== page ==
Lectures on the Comparative Grammar of the Semitic Languages

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Gorgias Press LLC, 2002 - Foreign Language Study - 288 pages
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These lectures were written for students of the University of Cambridge, and are full of valuable and accurate data drawn from a variety of Semitic languages. (Education/Teaching)
  

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Contents

Introductory Remarks The term Semitic
1
General survey of the Semitic Languages
10
Semitic Writing
35
The Letters of the Semitic Alphabet
42
rated dentals 55The sibilants 57The labials 64The liquids
73
The Vowels and their Permutations
75
under the influence of the tone in Hebrew 81The long
87
Supplementary vowels especially in Hebrew 91Prosthetic
93
The Noun
131
The Verb
161
The Irregular Verb
227
ADDITIONAL NOTES AND CORRECTIONS
286
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About the author (2002)

Dana Moore is a Senior Scientist with BBN Technologies in Arlington, VA. He joined BBN in June 2001 to focus on ULTRA*LOG, a DARPA initiative to build very large-scale Java-based multi-agent societies. Previously, he was Chief Scientist with Roku Technologies, a P2P infrastructure developer, and prior to that, a Distinguished Member of Technical Staff at AT&T Laboratories Research. He is the coauthor of Peer-to-Peer: Building Secure, Scalable, and Manageable Networks. He is a popular conference speaker on software agent systems and various management topics, a university lecturer, and he has contributed articles for numerous computing publications. Moore holds a master of science degree in Technology Management from the University of Maryland, and a bachelor of science in Industrial Design, also from the University of Maryland.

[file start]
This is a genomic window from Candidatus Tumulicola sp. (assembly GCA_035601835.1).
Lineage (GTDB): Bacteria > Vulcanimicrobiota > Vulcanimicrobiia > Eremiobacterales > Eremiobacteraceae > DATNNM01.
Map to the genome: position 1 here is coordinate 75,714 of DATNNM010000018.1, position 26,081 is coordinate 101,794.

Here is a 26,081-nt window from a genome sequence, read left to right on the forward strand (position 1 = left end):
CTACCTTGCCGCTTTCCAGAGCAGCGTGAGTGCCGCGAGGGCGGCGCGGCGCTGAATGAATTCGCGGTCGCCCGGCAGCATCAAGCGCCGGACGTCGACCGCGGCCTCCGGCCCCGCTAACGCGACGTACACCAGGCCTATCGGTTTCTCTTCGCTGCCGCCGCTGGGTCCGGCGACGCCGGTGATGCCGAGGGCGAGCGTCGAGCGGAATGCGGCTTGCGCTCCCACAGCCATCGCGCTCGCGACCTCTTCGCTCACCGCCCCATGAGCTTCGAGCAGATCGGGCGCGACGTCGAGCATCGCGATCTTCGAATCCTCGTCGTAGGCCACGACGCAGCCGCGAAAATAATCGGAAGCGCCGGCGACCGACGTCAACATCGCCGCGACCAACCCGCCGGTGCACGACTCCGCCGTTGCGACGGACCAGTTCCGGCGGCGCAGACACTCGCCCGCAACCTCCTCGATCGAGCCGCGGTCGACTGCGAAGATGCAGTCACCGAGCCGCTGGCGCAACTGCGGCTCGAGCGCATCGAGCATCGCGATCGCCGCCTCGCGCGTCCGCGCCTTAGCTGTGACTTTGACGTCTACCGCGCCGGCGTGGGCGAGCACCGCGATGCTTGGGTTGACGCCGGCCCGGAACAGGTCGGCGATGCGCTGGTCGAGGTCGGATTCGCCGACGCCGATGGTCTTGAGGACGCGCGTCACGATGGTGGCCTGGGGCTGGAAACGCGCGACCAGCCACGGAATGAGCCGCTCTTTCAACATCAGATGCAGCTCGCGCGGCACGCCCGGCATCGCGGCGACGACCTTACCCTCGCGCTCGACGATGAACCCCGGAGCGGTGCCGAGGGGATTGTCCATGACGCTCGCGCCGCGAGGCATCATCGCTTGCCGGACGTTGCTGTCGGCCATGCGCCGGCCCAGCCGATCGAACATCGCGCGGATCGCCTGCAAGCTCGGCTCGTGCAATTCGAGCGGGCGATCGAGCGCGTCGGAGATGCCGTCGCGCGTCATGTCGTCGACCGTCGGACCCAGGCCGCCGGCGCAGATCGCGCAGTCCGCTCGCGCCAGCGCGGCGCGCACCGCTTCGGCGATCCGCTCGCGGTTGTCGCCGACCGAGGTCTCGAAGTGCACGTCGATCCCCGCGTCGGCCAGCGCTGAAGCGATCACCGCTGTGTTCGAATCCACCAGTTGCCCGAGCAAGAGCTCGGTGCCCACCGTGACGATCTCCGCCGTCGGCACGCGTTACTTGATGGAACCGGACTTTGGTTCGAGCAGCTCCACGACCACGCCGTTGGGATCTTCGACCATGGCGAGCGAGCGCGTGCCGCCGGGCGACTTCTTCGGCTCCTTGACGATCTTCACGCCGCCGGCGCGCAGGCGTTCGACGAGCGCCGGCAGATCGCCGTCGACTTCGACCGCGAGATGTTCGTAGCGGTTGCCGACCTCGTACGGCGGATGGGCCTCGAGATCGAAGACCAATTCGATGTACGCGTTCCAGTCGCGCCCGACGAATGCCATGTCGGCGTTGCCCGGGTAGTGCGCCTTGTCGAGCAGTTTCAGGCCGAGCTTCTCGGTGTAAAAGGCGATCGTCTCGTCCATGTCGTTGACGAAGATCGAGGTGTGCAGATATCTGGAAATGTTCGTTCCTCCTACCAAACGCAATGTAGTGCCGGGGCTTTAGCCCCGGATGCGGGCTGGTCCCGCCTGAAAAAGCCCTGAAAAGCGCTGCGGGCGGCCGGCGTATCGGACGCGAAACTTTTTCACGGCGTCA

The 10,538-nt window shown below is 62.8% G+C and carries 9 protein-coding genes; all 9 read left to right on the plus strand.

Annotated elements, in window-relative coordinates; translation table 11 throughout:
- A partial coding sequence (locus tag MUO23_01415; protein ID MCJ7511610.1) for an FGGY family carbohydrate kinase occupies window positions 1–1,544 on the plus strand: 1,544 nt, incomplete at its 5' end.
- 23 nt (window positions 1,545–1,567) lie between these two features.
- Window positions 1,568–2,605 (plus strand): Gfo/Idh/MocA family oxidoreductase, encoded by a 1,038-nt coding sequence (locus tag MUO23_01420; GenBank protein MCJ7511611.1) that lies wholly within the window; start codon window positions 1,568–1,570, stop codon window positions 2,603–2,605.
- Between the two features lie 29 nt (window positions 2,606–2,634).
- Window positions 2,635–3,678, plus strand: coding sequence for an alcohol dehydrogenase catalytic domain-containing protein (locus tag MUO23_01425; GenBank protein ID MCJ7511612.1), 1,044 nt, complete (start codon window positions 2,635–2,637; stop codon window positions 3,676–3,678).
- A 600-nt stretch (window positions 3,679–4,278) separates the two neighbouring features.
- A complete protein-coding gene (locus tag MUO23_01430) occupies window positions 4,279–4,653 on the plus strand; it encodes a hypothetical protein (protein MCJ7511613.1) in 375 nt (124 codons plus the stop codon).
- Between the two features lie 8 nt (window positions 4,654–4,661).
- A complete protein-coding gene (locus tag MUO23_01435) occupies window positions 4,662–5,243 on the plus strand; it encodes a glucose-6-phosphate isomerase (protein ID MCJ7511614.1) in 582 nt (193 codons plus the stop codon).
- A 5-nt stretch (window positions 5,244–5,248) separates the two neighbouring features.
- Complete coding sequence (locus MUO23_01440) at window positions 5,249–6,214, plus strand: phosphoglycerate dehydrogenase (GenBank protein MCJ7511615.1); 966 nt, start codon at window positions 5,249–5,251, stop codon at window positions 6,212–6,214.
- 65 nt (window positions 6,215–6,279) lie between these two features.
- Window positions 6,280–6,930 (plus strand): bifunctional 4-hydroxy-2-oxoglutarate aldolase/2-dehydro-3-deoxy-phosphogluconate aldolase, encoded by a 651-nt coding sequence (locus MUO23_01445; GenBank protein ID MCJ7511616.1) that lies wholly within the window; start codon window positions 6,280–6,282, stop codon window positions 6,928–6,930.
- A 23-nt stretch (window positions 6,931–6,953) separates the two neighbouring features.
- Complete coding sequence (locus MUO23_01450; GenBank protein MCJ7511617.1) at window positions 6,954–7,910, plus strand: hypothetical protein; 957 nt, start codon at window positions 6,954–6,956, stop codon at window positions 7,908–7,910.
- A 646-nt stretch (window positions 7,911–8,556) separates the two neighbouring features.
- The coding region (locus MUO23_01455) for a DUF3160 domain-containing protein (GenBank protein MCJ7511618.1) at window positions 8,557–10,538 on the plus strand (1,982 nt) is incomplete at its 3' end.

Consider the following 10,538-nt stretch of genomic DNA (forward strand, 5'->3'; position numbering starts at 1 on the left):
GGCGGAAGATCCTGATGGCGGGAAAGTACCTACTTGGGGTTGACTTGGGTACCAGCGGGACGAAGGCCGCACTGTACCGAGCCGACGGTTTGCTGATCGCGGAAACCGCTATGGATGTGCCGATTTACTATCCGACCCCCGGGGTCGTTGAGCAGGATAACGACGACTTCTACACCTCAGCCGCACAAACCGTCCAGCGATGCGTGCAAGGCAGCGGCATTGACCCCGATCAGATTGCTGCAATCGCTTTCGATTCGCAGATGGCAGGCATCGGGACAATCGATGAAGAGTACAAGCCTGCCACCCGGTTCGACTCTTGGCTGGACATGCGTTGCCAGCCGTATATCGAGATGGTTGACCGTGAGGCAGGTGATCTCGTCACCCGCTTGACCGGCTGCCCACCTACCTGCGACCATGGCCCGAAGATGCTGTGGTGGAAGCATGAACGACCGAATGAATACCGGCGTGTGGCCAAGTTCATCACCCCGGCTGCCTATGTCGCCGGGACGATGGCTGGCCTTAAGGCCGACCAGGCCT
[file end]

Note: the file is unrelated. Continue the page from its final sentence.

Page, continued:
William Wright is a Division Engineer with BBN Technologies in Arlington, VA. He provides architecture design and development support for several projects utilizing the Cognitive Agent Architecture (Cougaar) distributed software agent framework. He led the integration and demonstration of one of the world's largest software agent systems, and led the development of an extension to Cougaar to bring agent technology to embedded systems. He has recently written for Java Developer's Journal, Dr. Dobb's Journal, and Embedded Systems Programming magazines. He is coauthor of the book Beginning Java Networking. Wright holds an M.S. in computer science from George Mason University and a Bachelor of Music Education from Indiana University.

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